The Bleeding Physician of Philadelphia: Libel, Defamation, and Our Founding Fathers

25 Pages Posted: 18 Jun 2010  

Andrew G. Shuman, MD

University of Michigan Hospitals - Department of Otalaryngology

Marc Edelman

City University of New York - Baruch College, Zicklin School of Business; Fordham University School of Law

Date Written: June 1, 2010

Abstract

Dr. Benjamin Rush filed one of the first professional libel lawsuits in the United States, incited by the writings of William Cobbett, a British journalist, concerning his treatment of yellow fever during the 1793 Philadelphia epidemic. The historical setting is described and the lawsuit dissected, with particular attention to the applicability of the tenets of their debate and its relevance to professional medical libel. Although Dr. Rush won his lawsuit based on the medical dogma, legal principles and political climate of his time, a similar lawsuit today would very likely fail, as recent courts have recognized the media’s right to far broader First Amendment protections against libel suits brought by public figures such as world-famous physicians.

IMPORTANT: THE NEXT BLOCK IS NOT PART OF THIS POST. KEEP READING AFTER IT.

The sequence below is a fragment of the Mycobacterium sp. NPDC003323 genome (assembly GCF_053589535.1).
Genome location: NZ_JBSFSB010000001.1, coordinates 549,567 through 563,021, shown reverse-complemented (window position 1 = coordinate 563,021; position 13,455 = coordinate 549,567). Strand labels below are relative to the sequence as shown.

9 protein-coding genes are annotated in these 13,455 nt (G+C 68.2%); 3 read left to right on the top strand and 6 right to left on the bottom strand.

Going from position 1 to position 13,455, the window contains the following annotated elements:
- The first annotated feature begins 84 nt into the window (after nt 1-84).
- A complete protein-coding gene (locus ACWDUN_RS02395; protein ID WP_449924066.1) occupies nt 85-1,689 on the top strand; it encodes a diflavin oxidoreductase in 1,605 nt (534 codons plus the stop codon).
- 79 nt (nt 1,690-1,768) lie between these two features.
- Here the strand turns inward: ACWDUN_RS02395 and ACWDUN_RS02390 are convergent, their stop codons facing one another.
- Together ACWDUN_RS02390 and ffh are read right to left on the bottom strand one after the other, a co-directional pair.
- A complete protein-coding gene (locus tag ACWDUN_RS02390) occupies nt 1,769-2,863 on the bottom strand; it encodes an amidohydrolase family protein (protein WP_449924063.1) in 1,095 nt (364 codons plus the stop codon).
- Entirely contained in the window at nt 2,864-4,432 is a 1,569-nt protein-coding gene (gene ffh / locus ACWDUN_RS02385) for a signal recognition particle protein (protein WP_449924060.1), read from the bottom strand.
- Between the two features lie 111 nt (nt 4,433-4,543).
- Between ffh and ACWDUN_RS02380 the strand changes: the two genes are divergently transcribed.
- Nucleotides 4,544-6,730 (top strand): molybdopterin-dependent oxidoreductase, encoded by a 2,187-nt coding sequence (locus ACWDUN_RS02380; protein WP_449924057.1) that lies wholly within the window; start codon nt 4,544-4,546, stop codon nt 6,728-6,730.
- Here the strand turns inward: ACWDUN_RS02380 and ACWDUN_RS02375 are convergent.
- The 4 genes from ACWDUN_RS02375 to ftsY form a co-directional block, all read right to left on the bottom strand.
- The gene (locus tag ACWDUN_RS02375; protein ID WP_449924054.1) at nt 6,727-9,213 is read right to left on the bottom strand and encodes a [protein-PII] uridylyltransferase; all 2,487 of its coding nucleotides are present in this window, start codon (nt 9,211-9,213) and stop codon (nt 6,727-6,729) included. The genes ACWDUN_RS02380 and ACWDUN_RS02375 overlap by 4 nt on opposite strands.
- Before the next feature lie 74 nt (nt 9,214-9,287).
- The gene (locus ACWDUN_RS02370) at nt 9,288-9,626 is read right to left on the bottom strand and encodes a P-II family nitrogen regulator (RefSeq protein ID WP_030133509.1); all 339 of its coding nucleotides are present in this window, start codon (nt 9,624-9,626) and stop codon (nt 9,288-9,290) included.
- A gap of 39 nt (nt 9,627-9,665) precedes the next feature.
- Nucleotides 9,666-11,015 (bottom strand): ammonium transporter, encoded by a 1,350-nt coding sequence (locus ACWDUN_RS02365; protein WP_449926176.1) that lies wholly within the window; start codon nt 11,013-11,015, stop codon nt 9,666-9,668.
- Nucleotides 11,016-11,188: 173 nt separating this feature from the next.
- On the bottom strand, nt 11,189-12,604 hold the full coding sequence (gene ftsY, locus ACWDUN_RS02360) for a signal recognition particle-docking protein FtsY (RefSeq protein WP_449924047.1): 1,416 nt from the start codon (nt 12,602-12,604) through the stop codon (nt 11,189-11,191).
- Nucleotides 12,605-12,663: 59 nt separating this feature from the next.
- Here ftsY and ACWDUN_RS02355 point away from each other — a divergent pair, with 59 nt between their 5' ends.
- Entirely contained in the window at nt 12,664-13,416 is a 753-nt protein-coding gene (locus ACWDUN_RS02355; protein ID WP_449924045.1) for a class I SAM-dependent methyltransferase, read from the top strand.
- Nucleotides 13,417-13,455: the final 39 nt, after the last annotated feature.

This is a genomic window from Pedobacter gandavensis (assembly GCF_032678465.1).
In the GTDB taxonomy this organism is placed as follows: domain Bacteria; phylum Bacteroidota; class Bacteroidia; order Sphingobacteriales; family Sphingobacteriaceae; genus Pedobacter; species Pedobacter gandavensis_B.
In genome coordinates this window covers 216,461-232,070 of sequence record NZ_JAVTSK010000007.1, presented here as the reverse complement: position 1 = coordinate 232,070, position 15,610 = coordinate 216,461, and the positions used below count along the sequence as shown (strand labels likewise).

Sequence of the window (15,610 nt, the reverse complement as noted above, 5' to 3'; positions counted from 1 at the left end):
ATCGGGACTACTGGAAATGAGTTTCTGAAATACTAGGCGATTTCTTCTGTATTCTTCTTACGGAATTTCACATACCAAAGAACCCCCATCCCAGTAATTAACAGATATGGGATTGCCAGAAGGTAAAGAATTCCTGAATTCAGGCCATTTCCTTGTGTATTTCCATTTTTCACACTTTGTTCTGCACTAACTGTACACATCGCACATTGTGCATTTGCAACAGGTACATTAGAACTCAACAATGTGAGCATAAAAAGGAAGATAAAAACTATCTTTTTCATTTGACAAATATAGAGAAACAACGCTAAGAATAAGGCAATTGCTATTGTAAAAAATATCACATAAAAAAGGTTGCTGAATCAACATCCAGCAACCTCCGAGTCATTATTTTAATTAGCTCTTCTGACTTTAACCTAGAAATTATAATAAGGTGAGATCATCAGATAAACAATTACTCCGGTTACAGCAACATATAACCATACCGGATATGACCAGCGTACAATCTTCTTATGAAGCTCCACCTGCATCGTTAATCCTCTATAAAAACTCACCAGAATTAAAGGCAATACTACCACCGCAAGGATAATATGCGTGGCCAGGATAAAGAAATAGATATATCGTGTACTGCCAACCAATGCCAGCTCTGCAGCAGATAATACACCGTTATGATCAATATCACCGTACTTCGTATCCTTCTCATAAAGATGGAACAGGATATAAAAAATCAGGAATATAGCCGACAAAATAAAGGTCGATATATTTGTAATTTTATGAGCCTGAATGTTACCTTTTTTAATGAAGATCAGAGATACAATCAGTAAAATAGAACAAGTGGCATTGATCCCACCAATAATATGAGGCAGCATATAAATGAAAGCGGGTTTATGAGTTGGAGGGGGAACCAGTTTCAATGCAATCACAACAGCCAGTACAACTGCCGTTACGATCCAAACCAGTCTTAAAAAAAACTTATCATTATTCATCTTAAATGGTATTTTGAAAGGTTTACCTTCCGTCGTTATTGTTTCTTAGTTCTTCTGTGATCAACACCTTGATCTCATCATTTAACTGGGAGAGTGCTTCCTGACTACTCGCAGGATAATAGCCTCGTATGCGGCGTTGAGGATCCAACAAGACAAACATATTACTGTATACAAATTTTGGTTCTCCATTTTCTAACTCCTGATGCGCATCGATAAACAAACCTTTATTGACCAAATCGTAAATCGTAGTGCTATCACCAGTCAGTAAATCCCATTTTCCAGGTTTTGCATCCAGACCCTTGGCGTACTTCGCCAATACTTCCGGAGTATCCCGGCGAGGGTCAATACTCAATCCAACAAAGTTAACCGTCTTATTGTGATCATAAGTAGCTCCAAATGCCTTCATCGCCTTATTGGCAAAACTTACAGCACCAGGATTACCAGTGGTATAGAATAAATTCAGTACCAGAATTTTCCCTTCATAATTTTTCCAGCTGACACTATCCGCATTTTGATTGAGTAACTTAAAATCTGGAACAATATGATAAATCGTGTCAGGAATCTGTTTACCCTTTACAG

Keywords: libel, defamation, medical, medical libel, medical defamation, professional libel, legal history, torts, First Amendment, journalism, media, medicine

JEL Classification: I00, I10, I12, I18, K13, K19, K32, K41, K42, L84

Suggested Citation

Shuman, MD, Andrew G. and Edelman, Marc, The Bleeding Physician of Philadelphia: Libel, Defamation, and Our Founding Fathers (June 1, 2010). Available at SSRN: https://ssrn.com/abstract=1626533 or http://dx.doi.org/10.2139/ssrn.1626533

Andrew G. Shuman, MD

University of Michigan Hospitals - Department of Otalaryngology ( email )

1500 E. Medical Center Drive
Ann Arbor, MI 48109
United States

Marc Edelman (Contact Author)

City University of New York - Baruch College, Zicklin School of Business ( email )

One Bernard Baruch Way
Box B9-220
New York, NY 10010
United States

Fordham University School of Law ( email )

140 West 62nd Street
New York, NY 10023
United States

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